TheNewOS: A Look At Transmeta CrusoeFeb 11, 2000, 07:15 (6 Talkback[s])
(Other stories by David Pitlyuk)
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"If you own a notebook you have probably dealt with power problems and battery life, they just don't last long enough. Well Transmeta came up with a great product that really fixes this problem. Basically on January 19th they announced a new family of processors called Crusoe. As of now there are two processors, one targeted towards a product you will see in the near future called web pads and mobile clients which are mini-notebooks. The other will be aimed at notebooks and thin+light notebooks such as the Sony VIO...."
"To sum all of this up a Crusoe processor which is specked at 700MHz will not always run at 700MHz. Say for example you have a DVD playing on your computer, but the power needed for that is only 450MHz, why run at 700MHz like a PIII and waste power when you only need 450MHz. That is the logic behind LongRun, it enables the Crusoe processor to adjust its speed and voltage to the speed that is needed. The thing is, it does this quick enough so that you don?t notice any difference. Actually its fast enough to work on a frame by frame basis, so one frame of a movie on DVD your speed will 333MHz while the next will be 500MHz. This is great because you get optimum battery life from your computer as well as optimum performance. Because of its ability to change speeds so quickly you lose no performance."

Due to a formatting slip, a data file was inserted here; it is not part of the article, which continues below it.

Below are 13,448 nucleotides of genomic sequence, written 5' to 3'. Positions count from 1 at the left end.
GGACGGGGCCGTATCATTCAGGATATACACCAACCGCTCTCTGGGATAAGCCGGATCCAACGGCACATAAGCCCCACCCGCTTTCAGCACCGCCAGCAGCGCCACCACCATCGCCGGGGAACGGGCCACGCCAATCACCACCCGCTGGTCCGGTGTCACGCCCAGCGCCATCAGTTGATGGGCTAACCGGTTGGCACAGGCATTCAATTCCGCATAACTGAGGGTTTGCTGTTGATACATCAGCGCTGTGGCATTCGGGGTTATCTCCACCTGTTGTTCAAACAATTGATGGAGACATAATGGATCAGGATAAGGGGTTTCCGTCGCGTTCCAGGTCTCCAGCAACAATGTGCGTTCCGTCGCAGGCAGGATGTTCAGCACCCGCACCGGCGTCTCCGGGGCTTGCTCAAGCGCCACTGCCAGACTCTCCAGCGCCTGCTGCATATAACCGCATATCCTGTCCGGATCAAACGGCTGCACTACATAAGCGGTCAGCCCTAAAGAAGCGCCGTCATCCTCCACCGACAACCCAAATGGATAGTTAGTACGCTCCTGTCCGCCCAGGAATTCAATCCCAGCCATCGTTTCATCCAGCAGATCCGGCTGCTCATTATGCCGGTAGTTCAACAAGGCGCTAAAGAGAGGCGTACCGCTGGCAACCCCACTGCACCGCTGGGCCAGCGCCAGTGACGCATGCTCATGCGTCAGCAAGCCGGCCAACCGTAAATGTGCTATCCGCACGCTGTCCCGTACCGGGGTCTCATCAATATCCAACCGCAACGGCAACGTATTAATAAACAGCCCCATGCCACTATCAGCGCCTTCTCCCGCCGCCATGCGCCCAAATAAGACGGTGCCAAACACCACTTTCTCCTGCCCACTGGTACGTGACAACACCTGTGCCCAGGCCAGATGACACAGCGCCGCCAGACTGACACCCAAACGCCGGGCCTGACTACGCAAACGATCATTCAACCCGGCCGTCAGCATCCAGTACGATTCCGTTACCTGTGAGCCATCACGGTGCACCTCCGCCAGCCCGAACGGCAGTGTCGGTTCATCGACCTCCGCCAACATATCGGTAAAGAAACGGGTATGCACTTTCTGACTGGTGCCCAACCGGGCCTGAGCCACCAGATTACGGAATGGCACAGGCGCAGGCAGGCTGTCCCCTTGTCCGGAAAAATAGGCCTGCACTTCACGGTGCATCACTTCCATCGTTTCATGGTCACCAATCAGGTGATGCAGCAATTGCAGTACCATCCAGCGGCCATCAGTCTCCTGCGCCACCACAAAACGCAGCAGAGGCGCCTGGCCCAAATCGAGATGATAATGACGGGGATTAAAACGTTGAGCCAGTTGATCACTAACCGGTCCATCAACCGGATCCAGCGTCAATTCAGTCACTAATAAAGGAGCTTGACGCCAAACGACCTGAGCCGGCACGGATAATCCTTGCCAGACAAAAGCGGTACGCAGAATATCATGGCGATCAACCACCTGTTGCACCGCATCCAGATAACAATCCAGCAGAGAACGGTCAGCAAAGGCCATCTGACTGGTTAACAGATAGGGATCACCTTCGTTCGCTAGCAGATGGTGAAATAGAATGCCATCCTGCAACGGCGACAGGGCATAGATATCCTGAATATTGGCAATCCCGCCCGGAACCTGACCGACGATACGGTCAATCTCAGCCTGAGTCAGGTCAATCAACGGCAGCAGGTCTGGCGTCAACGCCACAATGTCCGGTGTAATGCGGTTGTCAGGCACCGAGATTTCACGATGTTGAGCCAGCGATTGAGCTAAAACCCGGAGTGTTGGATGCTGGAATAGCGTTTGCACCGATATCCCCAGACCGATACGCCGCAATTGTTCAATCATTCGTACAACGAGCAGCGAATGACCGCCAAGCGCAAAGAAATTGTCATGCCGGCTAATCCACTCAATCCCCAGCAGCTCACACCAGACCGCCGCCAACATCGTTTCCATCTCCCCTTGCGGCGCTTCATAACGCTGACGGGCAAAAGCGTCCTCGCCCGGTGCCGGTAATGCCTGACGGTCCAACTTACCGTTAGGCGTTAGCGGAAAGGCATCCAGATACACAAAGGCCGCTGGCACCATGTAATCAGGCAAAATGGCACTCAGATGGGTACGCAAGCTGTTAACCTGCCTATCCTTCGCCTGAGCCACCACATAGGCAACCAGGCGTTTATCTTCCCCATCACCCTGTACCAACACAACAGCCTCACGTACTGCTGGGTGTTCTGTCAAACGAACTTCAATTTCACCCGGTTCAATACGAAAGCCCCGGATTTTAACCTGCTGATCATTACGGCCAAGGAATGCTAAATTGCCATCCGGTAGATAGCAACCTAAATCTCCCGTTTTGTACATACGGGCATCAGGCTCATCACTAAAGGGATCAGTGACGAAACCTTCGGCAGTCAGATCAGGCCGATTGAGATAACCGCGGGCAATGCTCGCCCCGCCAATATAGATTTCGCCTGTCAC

"A normal x86 processor would have two options, either turn off, or run at full speed. It does the rapidly, but the problem is the processor may shut off at a critical time when it is needed, so it causes a stutter or a frame loss in a DVD movie. In order for a x86 processor to change voltage and speeds like the Crusoe, the computer would have to be restarted and settings changed in the BIOS and on the motherboard. The Crusoe does the dynamically meaning it can change on the fly without having to restart or do anything yourself."
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